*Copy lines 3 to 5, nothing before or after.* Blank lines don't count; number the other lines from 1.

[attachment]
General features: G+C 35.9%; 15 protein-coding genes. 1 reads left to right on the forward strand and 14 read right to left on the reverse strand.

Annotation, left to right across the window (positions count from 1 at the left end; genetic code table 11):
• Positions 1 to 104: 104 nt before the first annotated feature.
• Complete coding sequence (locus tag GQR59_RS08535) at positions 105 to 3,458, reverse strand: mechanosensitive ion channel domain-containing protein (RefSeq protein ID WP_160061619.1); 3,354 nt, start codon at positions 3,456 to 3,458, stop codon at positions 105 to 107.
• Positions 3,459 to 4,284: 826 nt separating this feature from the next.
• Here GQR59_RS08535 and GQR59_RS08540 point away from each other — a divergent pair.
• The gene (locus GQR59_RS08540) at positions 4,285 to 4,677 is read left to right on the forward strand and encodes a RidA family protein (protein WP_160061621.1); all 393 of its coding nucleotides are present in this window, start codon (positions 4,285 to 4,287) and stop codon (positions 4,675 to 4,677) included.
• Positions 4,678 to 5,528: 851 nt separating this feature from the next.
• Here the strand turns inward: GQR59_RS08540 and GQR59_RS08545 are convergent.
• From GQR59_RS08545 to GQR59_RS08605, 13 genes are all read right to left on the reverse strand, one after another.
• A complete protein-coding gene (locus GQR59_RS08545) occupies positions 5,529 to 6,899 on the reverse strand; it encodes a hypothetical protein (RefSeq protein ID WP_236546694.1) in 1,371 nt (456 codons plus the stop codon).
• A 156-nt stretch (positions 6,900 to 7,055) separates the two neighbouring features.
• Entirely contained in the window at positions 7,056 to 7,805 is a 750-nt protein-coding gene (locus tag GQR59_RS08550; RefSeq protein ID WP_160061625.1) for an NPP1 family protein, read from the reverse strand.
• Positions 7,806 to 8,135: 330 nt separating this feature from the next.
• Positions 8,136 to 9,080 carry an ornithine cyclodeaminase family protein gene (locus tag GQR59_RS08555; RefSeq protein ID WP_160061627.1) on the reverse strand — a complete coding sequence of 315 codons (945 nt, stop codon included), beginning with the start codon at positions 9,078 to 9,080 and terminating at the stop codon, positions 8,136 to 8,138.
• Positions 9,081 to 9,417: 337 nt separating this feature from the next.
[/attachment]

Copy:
• Positions 1 to 104: 104 nt before the first annotated feature.
• Complete coding sequence (locus tag GQR59_RS08535) at positions 105 to 3,458, reverse strand: mechanosensitive ion channel domain-containing protein (RefSeq protein ID WP_160061619.1); 3,354 nt, start codon at positions 3,456 to 3,458, stop codon at positions 105 to 107.
• Positions 3,459 to 4,284: 826 nt separating this feature from the next.